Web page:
Many shops were closed on Friday, so I didn't see the 'lights out' edition of this newspaper.

Early radio reports suggested the power outage had been caused by lightning striking something vital at Canada's power generating facilities at Niagra Falls. Later reports shifted the blame to the US side of the twin waterfalls. Hours later blame was focused on two GM plants in Ohio, or some fallen power line on Cleveland.

In either case, listeners were reminded that since the last big blackout in 1977, not all good electrical resolutions had been carried out - and anyway, since then - deregulation had unhinged some plans.

Early on, radio reported that President Bush said the country hadn't been attacked by terrorists. Then many 'experts' suggested that terrorists could get some ideas from the blackout, because causing one would be easy. They did not mention what benefits terrorists might get from one. But US Air Force fighters patrolled over the city in any case.

The power was still out on Friday morning. Mayor Bloomberg invited many workers to take the day off. Radio reports began warnings about consuming food that had thawed out due to a lack of refrigeration. Shop and restaurant operators were told to throw everything out. On Thursday night, some of it had been given away, especially ice cream.

On Friday some smaller shops cautiously opened, and long lines formed at the few gas stations that had regained power to run their pumps. A nearby supermarket with electric doors, let in customers in small groups. Presumably all sales were for cash.

City beaches were ordered closed on Friday because of untreated sewage dumped into the East River. This spoiled weekend plans for many, but the beaches were declared safe again on Wednesday.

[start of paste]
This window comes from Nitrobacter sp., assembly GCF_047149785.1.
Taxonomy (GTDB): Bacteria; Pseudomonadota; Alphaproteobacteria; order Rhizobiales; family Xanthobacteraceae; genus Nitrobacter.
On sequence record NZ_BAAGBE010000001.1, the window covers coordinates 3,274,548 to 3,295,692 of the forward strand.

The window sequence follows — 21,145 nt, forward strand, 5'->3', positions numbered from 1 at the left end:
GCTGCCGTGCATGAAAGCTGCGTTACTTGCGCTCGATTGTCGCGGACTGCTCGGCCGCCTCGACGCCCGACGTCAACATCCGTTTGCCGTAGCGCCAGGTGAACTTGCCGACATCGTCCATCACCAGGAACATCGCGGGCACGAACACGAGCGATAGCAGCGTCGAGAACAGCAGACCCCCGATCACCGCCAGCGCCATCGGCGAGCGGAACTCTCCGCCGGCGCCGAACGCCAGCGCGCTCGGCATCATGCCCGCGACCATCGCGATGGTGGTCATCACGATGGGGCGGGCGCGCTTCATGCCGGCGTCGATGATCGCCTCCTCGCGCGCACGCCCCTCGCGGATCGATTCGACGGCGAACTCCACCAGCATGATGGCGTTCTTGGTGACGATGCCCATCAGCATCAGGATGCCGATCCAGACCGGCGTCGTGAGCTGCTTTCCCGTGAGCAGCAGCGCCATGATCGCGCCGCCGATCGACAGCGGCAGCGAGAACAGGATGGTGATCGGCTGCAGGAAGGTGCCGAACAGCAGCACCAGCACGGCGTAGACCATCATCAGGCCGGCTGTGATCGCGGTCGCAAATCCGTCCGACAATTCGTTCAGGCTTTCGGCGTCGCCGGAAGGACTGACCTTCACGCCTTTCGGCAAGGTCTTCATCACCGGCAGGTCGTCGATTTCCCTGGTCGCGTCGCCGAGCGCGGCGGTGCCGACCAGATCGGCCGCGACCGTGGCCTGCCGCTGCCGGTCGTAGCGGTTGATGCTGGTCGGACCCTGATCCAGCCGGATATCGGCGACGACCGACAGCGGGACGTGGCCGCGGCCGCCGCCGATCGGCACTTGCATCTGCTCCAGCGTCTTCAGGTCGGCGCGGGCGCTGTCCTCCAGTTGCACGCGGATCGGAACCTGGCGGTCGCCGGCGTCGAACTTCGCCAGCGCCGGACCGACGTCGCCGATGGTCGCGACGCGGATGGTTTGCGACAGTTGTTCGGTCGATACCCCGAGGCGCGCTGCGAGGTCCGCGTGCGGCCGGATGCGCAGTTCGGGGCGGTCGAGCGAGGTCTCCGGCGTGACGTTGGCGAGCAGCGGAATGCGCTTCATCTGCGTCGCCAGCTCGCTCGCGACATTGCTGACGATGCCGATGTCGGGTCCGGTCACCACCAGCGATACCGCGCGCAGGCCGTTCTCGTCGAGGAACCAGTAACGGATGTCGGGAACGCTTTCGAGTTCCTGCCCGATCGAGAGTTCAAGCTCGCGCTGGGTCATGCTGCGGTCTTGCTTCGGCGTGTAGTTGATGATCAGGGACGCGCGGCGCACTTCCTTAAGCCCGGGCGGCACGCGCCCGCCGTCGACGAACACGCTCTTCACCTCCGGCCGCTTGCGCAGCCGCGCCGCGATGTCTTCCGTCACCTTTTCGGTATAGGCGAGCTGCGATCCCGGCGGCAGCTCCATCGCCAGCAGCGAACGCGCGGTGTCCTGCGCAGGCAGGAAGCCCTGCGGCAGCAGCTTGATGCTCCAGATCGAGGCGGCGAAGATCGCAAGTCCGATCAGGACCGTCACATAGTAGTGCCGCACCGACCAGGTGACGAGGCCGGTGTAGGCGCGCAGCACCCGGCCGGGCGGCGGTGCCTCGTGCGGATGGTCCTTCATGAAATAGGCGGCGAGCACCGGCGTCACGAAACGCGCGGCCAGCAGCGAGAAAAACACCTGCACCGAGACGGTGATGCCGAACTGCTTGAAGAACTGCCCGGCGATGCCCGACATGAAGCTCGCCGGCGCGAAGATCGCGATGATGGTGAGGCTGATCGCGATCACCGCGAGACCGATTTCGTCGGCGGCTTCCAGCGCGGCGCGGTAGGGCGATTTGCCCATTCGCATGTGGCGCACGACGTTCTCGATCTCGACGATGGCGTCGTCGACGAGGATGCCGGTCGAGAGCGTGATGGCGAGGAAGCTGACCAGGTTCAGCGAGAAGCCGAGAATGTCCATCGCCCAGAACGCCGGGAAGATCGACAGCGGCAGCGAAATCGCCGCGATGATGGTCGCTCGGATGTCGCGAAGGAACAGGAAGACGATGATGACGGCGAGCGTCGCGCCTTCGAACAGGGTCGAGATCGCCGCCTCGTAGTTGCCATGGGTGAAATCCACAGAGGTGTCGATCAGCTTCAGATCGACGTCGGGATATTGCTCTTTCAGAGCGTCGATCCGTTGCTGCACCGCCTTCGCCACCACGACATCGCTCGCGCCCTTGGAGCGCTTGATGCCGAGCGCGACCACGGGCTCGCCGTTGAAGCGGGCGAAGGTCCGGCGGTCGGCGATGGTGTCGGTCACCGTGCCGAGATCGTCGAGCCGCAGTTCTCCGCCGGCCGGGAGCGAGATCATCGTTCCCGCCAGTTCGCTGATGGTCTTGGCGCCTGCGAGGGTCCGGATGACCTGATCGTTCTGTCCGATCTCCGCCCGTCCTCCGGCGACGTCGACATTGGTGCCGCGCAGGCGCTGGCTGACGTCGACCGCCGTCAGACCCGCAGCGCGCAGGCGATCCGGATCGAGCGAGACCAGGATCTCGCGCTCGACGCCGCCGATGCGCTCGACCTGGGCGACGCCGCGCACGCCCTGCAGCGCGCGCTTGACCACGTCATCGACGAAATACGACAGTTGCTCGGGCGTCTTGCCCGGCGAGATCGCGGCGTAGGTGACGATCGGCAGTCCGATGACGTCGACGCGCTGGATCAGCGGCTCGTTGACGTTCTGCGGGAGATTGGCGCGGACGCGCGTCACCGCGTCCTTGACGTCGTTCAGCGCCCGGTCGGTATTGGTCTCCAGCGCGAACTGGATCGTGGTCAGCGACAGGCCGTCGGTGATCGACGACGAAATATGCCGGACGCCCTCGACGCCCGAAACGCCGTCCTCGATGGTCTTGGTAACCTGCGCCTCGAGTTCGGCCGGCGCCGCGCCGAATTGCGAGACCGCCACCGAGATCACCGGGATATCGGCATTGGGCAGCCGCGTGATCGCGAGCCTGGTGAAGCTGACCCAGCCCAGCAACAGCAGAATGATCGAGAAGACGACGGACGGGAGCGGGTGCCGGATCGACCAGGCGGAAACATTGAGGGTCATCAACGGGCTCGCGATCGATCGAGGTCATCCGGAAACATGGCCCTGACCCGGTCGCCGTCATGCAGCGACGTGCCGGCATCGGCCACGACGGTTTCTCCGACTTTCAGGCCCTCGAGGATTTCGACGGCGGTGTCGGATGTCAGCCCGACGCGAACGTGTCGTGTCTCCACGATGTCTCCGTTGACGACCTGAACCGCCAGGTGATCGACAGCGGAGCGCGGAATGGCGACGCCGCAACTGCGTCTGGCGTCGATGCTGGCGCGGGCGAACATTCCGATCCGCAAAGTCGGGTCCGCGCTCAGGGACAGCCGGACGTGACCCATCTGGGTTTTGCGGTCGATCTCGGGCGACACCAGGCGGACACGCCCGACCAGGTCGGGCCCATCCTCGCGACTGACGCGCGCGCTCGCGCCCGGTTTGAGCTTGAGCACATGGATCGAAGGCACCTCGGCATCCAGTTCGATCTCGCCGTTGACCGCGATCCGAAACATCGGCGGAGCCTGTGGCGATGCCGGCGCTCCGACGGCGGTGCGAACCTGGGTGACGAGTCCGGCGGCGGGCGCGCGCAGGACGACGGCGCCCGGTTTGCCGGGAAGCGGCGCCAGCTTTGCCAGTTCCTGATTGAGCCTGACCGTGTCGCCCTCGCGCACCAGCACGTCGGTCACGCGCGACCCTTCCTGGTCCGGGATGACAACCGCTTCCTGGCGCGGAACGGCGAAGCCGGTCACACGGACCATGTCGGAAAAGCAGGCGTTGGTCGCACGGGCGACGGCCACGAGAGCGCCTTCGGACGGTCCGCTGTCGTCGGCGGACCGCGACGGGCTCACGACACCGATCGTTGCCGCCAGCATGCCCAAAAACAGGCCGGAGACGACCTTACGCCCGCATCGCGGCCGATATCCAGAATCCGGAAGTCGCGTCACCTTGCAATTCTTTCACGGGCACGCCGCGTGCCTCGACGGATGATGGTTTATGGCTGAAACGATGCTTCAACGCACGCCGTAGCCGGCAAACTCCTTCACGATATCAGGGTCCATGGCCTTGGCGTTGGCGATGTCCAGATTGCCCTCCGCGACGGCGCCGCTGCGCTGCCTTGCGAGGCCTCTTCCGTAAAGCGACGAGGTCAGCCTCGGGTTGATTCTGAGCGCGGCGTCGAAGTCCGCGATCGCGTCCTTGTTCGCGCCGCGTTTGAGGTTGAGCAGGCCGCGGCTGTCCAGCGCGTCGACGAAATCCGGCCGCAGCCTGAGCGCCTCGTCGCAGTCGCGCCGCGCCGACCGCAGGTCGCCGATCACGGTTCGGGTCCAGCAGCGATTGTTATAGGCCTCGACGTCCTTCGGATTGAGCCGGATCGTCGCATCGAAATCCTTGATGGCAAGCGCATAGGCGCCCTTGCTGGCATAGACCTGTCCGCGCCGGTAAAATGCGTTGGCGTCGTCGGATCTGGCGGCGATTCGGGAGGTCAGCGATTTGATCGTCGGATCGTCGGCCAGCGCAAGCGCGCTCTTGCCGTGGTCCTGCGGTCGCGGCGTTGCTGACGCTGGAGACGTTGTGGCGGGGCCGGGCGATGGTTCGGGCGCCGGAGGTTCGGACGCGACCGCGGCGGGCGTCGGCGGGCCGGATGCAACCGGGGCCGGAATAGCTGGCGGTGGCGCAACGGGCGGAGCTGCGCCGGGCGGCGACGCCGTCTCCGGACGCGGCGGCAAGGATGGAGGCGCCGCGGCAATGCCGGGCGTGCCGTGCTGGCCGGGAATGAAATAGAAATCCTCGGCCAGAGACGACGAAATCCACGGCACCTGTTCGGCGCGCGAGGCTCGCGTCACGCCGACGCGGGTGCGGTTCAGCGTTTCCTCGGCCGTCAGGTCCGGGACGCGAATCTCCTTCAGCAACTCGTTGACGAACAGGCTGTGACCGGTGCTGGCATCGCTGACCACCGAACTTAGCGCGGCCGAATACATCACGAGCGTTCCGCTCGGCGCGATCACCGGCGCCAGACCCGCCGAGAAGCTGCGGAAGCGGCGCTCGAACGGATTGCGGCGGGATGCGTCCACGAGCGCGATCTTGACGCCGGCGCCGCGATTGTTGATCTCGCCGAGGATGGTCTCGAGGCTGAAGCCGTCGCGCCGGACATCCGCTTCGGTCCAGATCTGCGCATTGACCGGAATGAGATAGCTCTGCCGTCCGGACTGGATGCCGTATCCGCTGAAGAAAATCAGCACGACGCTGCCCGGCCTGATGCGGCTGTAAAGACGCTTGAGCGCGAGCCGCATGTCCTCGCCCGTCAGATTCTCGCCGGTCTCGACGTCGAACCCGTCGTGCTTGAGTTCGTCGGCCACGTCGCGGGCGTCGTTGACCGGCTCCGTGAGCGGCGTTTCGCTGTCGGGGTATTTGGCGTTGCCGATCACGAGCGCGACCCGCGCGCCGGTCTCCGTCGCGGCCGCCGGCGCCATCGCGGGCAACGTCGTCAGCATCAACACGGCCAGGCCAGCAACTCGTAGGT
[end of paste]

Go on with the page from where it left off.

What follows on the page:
Electricity returned to the city in a spotty fashion. During the night of Friday some power came back in parts ofphoto: new world coffee the Bronx and in parts of lower Manhattan and in New Jersey. Later in the morning it resumed piecemeal, but wasn't fully restored in New York until about 25 hours after the blackout started, at about 17:45 on Friday. The full roar of tens of thousands of air-conditioning units returned.

In Manhattan, the 'new world.'

Subway service was back to near-full operation by late Saturday, but it took until Monday to clear stranded passengers out of the airports. With traffic lights again in operation, drivers resumed honking at each other and buses resumed charging for rides.

Online Weather Warnings

We are easing out of the height of summer now. It seems to be going about it about far more sunnily than in past years instead of commencing September's dreary rains. The alert service of France-Météo's is very short-term. Its level '3' and '4' warnings are changed to colors for TV presentation, with orange indicating 'beware,' but level 4's red is seldom shown.

Mainly these warnings will about areas beyond the area of the Ile-de-France. But summer is summer and even Paris is not completely immune to passing storms. I was away during the two-week heatwave so I don't know how France-Météo advertised it.

If you are curious or need to know more about France's late summer weather, give the Météo France Web site a hit, for its short-range forecasts.